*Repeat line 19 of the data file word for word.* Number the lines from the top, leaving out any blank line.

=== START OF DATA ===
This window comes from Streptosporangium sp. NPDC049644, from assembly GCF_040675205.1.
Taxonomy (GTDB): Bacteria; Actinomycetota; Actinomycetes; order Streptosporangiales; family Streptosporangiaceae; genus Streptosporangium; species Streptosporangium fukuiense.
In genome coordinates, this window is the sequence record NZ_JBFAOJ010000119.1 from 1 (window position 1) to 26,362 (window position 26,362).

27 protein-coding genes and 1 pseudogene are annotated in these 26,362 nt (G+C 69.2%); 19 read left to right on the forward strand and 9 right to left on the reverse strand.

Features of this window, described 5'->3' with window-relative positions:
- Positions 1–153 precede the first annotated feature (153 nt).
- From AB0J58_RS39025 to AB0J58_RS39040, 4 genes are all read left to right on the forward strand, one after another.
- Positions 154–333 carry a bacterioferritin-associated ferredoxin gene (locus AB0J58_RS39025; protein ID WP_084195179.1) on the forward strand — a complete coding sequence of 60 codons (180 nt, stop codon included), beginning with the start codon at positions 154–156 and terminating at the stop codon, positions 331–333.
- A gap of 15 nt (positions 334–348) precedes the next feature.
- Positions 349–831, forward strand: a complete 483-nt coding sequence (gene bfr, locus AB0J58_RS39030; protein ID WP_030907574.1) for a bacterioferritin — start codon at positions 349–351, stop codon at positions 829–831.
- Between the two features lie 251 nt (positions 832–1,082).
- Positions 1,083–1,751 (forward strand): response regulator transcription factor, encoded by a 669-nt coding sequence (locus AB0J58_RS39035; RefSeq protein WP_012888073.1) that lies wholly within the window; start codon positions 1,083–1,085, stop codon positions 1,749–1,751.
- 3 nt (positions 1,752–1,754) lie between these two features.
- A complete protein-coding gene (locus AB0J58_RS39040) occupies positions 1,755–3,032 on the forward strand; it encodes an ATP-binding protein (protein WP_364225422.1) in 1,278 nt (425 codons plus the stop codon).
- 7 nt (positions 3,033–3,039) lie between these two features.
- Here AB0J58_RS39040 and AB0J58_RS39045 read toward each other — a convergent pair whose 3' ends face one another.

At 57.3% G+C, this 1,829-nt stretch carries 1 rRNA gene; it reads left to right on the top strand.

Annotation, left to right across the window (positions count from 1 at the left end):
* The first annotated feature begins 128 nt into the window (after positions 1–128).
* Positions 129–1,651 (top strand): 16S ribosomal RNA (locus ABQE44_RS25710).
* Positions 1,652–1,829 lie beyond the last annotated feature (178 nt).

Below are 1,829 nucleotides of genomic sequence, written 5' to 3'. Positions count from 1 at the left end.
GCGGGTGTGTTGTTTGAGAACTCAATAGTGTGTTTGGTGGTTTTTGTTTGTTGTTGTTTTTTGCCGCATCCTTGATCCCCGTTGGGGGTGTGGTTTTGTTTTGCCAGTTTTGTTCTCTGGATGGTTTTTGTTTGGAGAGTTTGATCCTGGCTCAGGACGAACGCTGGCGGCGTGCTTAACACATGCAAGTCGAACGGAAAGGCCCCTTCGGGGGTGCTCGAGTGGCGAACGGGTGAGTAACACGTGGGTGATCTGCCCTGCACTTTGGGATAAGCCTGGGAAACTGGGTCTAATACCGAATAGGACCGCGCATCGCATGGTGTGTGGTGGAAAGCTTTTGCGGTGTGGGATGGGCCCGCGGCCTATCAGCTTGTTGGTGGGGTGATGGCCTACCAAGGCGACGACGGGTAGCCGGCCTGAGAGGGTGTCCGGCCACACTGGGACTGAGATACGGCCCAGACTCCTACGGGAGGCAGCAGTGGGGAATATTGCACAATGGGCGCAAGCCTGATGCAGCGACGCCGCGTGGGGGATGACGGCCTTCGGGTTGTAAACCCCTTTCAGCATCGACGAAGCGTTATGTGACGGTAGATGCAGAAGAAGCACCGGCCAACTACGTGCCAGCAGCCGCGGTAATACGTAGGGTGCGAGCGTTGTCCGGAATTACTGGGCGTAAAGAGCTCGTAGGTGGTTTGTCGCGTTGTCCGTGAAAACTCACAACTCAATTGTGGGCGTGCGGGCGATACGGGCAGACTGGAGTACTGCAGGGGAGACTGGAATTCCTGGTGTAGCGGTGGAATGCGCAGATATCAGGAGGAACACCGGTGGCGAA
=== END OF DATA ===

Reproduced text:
* The first annotated feature begins 128 nt into the window (after positions 1–128).